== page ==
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Henshin/Variability

Henshin's Variability concept allows to express families of rules that are substantially similar to each other in a compact representation. This compact representation enables the convenient editing of multiple rule variants at once, as well as their efficient execution.

Example

Consider a family of three refactoring rules. The rules, shown in the left image below, express variants of the move method refactoring for class models. The first rule specifies the relocation of a method between two classes. The second one additionally creates a wrapper method of the same name in the source class. The third one adds an annotation to mark the wrapper method as deprecated.


  • Three similar rules
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  • One rule with variability


These three rule variants can be expressed using one rule with variability, shown in the right figure. Several elements are annotated with presence conditions over the features wrapper and deprecate. The variants are obtained by configuring the rule, i.e., binding the features to true or false and removing elements whose presence condition evaluates to false. Configuration {wrapper=false; deprecate=false} yields the base rule, a rule isomorphic to rule moveMethod in the Figure above. The rules induced by the configurations {wrapper=true; deprecate=false} and {wrapper=true; deprecate=true} produce the additional variants. To avoid the illegal configuration {wrapper=false; deprecate=true}, the rule has a constraint called feature model, shown in the title bar, requiring wrapper to be true if deprecate is true.


Integration with editor

A user interface supporting the management of rules with variability is integrated with the default user interface of Henshin. The main components of this user interface, a graphical editor and its attached properties view, are shown in the left of the image below. As custom components, we provide the variability and sanitizing views, shown in the right. The variability view comprises features for the definition and configuration of variability points. The variant produced from the current configuration is displayed in the editor. The sanitizing view can be used to sanitize legacy transformations.

  • Henshin with variability-specific views

The variability view allows features in a rule to be created and deleted. To view and edit variants individually, the user configures the rule by setting the bindings for these features. Three literals are supported: true, false, and unbound. Per default, each variability point is unbound, yielding the maximal rule, all elements regardless of their annotations. Configurations are validated against the given variability model, deprecate -> wrapper in this case. Invalid configurations and rules lead to error messages being displayed.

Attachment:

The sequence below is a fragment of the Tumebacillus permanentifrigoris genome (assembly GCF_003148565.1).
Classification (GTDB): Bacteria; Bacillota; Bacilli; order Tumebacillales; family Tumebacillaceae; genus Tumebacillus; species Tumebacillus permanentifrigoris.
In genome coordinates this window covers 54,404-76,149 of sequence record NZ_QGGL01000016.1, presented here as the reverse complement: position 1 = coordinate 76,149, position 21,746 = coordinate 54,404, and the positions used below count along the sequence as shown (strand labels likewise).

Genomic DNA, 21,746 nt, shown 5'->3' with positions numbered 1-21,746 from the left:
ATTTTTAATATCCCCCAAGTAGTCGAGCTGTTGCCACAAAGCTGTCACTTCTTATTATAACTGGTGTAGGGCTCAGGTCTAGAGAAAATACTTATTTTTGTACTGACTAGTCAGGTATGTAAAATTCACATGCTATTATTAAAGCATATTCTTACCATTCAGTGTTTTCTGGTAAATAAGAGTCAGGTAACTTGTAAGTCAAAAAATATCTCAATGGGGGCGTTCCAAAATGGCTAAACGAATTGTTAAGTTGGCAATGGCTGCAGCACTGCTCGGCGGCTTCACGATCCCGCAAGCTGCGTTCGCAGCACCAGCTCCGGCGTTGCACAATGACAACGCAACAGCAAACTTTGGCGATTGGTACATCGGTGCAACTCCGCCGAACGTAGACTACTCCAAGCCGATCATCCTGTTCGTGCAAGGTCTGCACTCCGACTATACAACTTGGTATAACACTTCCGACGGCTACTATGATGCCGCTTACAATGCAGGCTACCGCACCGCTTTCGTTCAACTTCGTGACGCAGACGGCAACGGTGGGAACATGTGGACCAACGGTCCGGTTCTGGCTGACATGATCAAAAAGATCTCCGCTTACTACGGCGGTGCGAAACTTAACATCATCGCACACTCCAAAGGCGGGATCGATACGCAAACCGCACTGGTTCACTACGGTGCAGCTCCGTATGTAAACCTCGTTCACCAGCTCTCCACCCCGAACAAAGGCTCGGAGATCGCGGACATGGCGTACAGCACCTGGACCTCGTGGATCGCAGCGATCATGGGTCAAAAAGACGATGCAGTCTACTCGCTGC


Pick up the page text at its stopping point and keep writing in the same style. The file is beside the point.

To navigate variants efficiently, frequently used configurations can be saved as favorites using the Star grey.png button in the toolbar. The star appears in yellow if a favored configuration is currently active. Each configuration has a user-specified name. In the figure to the right the user has created two favorites, WrapperWithDeprecate and WrapperWithoutDeprecate, the latter one being active. Upon selection, the configuration is loaded and shown in the table at the bottom of the view.

A view mode feature allows to access distinguished variants rapidly. In the maximum rule mode, represented by the Rule full.png icon, all elements included in the rule are shown regardless of the configuration. In the variant mode (Rule configured.png), elements absent in the current configuration are concealed. In the base rule mode (Rule base.png), elements with a non-empty presence condition are concealed.

To further improve the handling of variability, the view allows the users to choose a concealing strategy, depicted in the figure below. First, elements can be turned invisible. This avoids a cluttered representation of the rule and lets users focus on the variant at hand. On the other hand, to allow the comparison of a variant with the full rule, users may choose to have the elements toned down instead.



  • Conceal by fading
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  • Conceal by hiding


Using the Creation mode.png button, users can select an editing mode to define which variants are affected by edits to the rule. The supported options are: all variants, variants included in the selected configuration, or variants associated to the current view mode. In particular, the editing mode determines which presence condition is assigned during the addition or deletion of elements to a rule.

Context menus: Additional context menu entries allow to manage variability at the level of individual elements. Multiple nodes, edges and attributes can be selected and moved to a different configuration simultaneously.


Relevant Literature

A Tool Environment for Managing Families of Model Transformation Rules. Daniel Strüber, Stefan Schulz. In: ICGT 2016: International Conference on Graph Transformation. Springer International. pp. 89-101. PDF

A Variability-Based Approach to Reusable and Efficient Model Transformations. Daniel Strüber, Julia Rubin, Marsha Chechik, Gabriele Taentzer. In: FASE 2015: International Conference on Fundamental Approaches to Software Engineering. Springer. pp. 283-298. PDF

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